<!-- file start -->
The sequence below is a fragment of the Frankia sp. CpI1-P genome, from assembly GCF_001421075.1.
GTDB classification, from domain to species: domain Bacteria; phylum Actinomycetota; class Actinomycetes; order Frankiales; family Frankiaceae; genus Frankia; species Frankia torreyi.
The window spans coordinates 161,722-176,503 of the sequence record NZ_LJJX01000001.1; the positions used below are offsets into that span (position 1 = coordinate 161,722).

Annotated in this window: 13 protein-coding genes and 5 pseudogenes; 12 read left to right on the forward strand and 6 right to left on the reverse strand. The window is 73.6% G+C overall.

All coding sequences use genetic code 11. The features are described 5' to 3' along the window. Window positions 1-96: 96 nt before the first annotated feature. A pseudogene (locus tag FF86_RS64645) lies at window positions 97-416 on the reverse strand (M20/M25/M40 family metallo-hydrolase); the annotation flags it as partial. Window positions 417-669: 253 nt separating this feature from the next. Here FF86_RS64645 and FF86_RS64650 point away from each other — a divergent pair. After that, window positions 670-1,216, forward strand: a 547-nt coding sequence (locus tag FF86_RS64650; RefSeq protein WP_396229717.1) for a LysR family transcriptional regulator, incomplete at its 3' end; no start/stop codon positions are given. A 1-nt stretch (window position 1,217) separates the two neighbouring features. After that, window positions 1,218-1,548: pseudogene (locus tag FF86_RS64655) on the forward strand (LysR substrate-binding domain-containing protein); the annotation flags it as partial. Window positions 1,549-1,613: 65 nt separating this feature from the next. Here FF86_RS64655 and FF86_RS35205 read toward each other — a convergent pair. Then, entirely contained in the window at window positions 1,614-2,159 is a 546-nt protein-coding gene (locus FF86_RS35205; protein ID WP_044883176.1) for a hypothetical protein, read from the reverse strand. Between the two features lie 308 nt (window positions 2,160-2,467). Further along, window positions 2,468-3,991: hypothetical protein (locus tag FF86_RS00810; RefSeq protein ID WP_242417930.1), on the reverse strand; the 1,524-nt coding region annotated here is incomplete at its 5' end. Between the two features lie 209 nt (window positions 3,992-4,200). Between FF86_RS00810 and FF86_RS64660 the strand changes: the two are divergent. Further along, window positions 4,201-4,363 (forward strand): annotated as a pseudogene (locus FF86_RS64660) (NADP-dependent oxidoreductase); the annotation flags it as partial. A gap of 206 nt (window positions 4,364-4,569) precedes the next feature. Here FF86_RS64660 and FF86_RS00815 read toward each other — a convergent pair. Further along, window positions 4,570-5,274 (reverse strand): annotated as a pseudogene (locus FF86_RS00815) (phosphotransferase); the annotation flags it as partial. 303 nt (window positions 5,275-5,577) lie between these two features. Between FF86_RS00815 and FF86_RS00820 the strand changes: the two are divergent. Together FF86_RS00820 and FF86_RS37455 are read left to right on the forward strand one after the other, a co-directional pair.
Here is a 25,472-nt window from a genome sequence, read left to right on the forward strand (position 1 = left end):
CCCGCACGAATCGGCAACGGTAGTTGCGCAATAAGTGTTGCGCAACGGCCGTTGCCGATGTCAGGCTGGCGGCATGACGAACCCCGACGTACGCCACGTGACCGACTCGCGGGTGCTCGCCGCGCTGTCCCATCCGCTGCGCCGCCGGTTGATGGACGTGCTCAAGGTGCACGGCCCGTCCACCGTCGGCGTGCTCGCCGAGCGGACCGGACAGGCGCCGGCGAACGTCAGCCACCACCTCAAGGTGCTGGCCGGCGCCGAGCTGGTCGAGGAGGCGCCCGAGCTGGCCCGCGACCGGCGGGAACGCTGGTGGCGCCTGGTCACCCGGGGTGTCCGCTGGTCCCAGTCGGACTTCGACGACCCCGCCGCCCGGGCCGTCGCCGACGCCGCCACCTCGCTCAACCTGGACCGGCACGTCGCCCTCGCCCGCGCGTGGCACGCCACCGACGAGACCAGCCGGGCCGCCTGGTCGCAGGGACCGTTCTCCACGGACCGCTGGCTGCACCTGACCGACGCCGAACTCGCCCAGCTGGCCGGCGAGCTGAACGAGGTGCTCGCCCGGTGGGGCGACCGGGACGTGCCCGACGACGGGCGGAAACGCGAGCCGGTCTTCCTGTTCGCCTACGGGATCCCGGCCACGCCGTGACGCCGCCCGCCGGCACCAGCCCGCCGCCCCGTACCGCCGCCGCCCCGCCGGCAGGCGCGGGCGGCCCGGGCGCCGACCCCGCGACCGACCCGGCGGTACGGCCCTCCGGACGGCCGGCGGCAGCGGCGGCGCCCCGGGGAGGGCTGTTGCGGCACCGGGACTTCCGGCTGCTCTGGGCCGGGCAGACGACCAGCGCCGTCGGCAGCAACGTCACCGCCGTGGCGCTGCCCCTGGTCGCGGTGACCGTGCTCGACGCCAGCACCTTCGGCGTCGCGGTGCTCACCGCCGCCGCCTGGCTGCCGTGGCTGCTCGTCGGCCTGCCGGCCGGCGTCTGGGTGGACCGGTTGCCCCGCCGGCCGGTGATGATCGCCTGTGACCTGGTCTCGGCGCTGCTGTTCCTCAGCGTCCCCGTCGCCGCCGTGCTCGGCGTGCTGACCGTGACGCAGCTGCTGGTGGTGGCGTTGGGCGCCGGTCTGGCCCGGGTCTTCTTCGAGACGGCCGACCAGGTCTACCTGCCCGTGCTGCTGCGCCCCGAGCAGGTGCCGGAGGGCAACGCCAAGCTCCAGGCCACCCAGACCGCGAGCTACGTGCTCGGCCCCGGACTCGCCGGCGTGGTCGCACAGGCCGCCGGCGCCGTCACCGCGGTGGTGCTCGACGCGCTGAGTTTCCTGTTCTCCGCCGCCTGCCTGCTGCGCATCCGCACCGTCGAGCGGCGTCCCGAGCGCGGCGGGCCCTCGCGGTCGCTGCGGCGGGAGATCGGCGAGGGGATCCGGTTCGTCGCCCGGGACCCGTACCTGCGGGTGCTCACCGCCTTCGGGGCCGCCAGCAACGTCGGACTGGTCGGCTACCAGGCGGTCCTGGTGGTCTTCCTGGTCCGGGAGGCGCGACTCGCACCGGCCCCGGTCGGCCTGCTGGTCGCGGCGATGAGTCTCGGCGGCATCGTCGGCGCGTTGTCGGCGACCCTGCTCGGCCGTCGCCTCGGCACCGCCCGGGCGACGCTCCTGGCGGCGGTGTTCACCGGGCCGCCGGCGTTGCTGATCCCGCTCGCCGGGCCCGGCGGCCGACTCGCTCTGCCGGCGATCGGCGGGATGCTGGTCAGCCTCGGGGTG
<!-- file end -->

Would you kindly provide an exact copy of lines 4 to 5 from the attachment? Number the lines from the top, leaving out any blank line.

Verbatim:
Annotated in this window: 13 protein-coding genes and 5 pseudogenes; 12 read left to right on the forward strand and 6 right to left on the reverse strand. The window is 73.6% G+C overall.

All coding sequences use genetic code 11. The features are described 5' to 3' along the window. Window positions 1-96: 96 nt before the first annotated feature. A pseudogene (locus tag FF86_RS64645) lies at window positions 97-416 on the reverse strand (M20/M25/M40 family metallo-hydrolase); the annotation flags it as partial. Window positions 417-669: 253 nt separating this feature from the next. Here FF86_RS64645 and FF86_RS64650 point away from each other — a divergent pair. After that, window positions 670-1,216, forward strand: a 547-nt coding sequence (locus tag FF86_RS64650; RefSeq protein WP_396229717.1) for a LysR family transcriptional regulator, incomplete at its 3' end; no start/stop codon positions are given. A 1-nt stretch (window position 1,217) separates the two neighbouring features. After that, window positions 1,218-1,548: pseudogene (locus tag FF86_RS64655) on the forward strand (LysR substrate-binding domain-containing protein); the annotation flags it as partial. Window positions 1,549-1,613: 65 nt separating this feature from the next. Here FF86_RS64655 and FF86_RS35205 read toward each other — a convergent pair. Then, entirely contained in the window at window positions 1,614-2,159 is a 546-nt protein-coding gene (locus FF86_RS35205; protein ID WP_044883176.1) for a hypothetical protein, read from the reverse strand. Between the two features lie 308 nt (window positions 2,160-2,467). Further along, window positions 2,468-3,991: hypothetical protein (locus tag FF86_RS00810; RefSeq protein ID WP_242417930.1), on the reverse strand; the 1,524-nt coding region annotated here is incomplete at its 5' end. Between the two features lie 209 nt (window positions 3,992-4,200). Between FF86_RS00810 and FF86_RS64660 the strand changes: the two are divergent. Further along, window positions 4,201-4,363 (forward strand): annotated as a pseudogene (locus FF86_RS64660) (NADP-dependent oxidoreductase); the annotation flags it as partial. A gap of 206 nt (window positions 4,364-4,569) precedes the next feature. Here FF86_RS64660 and FF86_RS00815 read toward each other — a convergent pair. Further along, window positions 4,570-5,274 (reverse strand): annotated as a pseudogene (locus FF86_RS00815) (phosphotransferase); the annotation flags it as partial. 303 nt (window positions 5,275-5,577) lie between these two features. Between FF86_RS00815 and FF86_RS00820 the strand changes: the two are divergent. Together FF86_RS00820 and FF86_RS37455 are read left to right on the forward strand one after the other, a co-directional pair.